Trust Cake

trustcake

I’ve been retired for a month now, and I think I have a bit of an issue with Retirement Attention Deficit Disorder. I’ve left a lot of pots on a lot of back burners for a lot of years…and they are all threatening to boil over. I don’t know which one to stir first. And I don’t want to turn the heat down on any of them–they are all far too important.

After the frenetic pace of teaching kindergarten, it is a real challenge to change gears. I confess that I have not been too successful with that. After a brief interlude at a cottage and some beach time, I came home and rolled up my sleeves. I’ve been gardening, making jam, hanging laundry and gutting the basement ever since. I’m also taking an oils class and trying to write a “cozy” mystery. (More on that later.) The other day, I had to reluctantly concede that I needed a day to do absolutely nothing. After all, isn’t it an imperial rule to SLOW DOWN in retirement? I almost had to duct-tape myself to the back yard lounge chair. I had my journal and my Kobo and my phone (for mindless bouts of Bejeweled Blitz), but even with these lovely distractions, I kept thinking of all the things I could be accomplishing in the house and (sigh) down in the basement. My resolve was firm. I stayed in that chair, only getting out to shower and paint my toenails and get into a pretty dress. My dear friend Lucy and I were headed out to dinner and a theatre production that evening.

Our dinner reservations were at the Windjammer Inn in Port Stanley. We sat inside, enjoying our wine and our fresh fish entrees. For dessert (which I don’t usually order, but it was a dessert kind of night), I chose a flour-less chocolate cake while Lucy decided on a slice of buttermilk cake. Our desserts were beautifully presented and equally enjoyed. I did glance at Lucy’s cake, and I remarked, “I could probably make that.” It had the texture of a coffee cake, with berries baked in.

This morning, I decided it was time to take up the challenge to myself and make a buttermilk cake. My first step in baking or cooking these days is usually to grab my phone and open the Google app. But, I had this thought: “You don’t need a recipe. You know how to do this.”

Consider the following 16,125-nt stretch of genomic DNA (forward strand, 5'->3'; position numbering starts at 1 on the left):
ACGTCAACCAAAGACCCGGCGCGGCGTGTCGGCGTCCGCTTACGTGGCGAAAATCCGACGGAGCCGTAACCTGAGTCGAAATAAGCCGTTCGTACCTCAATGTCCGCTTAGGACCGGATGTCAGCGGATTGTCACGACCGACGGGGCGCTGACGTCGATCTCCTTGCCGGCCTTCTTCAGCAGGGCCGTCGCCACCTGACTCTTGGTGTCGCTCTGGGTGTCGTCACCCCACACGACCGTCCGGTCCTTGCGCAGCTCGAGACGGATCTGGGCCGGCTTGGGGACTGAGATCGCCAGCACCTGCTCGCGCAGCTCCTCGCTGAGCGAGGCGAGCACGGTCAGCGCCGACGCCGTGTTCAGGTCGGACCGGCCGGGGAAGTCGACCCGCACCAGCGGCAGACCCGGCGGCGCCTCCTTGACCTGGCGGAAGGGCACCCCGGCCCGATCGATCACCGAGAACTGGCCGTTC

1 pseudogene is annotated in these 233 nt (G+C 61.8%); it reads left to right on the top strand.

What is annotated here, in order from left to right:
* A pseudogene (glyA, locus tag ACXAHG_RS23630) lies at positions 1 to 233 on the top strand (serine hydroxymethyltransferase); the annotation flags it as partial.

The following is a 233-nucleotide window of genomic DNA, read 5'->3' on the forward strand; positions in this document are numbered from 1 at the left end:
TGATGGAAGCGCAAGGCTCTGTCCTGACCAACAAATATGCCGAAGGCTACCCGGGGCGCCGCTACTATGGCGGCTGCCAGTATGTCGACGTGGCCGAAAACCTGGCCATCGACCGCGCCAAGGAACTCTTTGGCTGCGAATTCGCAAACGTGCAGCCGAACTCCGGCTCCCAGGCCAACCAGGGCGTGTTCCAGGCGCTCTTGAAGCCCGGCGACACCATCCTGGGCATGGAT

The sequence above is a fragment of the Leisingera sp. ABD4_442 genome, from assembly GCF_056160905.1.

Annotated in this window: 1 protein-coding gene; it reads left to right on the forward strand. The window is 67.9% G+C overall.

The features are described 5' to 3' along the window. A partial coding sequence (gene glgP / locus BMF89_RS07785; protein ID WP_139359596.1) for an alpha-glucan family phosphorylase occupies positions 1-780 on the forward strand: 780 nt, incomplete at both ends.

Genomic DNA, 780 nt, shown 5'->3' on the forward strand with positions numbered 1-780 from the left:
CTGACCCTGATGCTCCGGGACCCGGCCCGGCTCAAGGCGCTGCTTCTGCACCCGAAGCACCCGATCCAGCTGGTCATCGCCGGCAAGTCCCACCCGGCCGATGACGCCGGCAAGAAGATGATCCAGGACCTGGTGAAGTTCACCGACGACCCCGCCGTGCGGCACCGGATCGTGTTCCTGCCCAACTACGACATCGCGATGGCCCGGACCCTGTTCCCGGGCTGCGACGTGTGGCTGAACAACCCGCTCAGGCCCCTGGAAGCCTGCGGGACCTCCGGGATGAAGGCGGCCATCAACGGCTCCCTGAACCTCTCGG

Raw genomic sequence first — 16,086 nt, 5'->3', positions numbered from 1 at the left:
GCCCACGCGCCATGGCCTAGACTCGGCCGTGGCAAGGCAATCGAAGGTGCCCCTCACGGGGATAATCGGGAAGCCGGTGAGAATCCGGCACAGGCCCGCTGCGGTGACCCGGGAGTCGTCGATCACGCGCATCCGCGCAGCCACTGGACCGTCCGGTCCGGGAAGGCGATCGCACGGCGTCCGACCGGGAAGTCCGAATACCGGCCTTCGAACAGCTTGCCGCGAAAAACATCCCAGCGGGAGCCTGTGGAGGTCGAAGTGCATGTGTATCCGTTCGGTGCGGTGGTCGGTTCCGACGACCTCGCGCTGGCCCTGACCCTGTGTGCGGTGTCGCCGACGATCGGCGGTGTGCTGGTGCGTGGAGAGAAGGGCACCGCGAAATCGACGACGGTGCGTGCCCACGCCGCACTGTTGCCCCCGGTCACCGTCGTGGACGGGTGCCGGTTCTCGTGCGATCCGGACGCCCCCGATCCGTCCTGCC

It’s true. I’m not going to impress Gordon Ramsay or anything, but I certainly know what goes into a cake and what the batter is supposed to look and taste like. I squirted some lemon juice into a measuring cup and filled it up the rest of the way with milk. Left to sit for a few minutes, that would be my “buttermilk.” I cracked some eggs, melted some butter, tossed in some sugar. Dash of salt, some baking soda and powder, “enough” flour and a jigger of almond extract. I had fresh berries and peaches on hand. I added, stirred, tasted, added a bit more…and there was the batter. I sugared the berries and sliced the peaches, greased my pan, and made my layers. Into the oven it went. And it promptly started to rise, quite pleasantly and most appropriately. I used some of my homemade raspberry jam to prepare a reduction.

As the cake baked, I decided that I would call it my “Trust Cake.” To create it, I trusted my experience and know-how and instincts. I trusted my senses (sight, smell, taste) to guide me. I trusted that I had everything I needed, already stocked in the fridge and pantry, and that if something was missing, I would make the right improvisations (in this case, the lack of vanilla extract prompted me to try the almond).

And doesn’t this simple little truth open the door to a much larger one? I don’t need a recipe for being newly retired. I can allow my experience and instinct to guide me along to whatever adventures await–whether I am painting, organizing, writing, singing, learning new yoga poses, traveling, playing the piano (or–here’s a thought: the cello), becoming a grandmother (not holding my breath), volunteering…(all those back burners). I have the confidence and the maturity to judge and to weigh and to balance, whatever I decide. And if something doesn’t go exactly according to plan, I can still make it second-helping perfect.

Not that I had a second helping.

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6 thoughts on “Trust Cake

  1. Well Ms. Austin, I’m certainly impressed with your allegory between trusting yourself with the making of your cake and trusting yourself, your intuition and experience (and maybe even your stars and your destiny *wink*) to complete all those things that have been tugging at you for all these years (it must be overwhelming!) Such wisdom after only one month of retirement. Hope you get that RADD under control (LoL! I love the way you coined that new affliction.) As always, I thoroughly enjoyed this entry! Can’t wait for more.

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  2. I love this one Corrina! Yum! Yes, we can all use a day, now and then, when we do nothing; however, life gets in the way and certainly, until now, those days were merely wistful dreams for you. Save those ‘basement chores’ for winter days when you can not garden and rest outdoors on the patio. You will work it out……it has only been a month! Enjoy!

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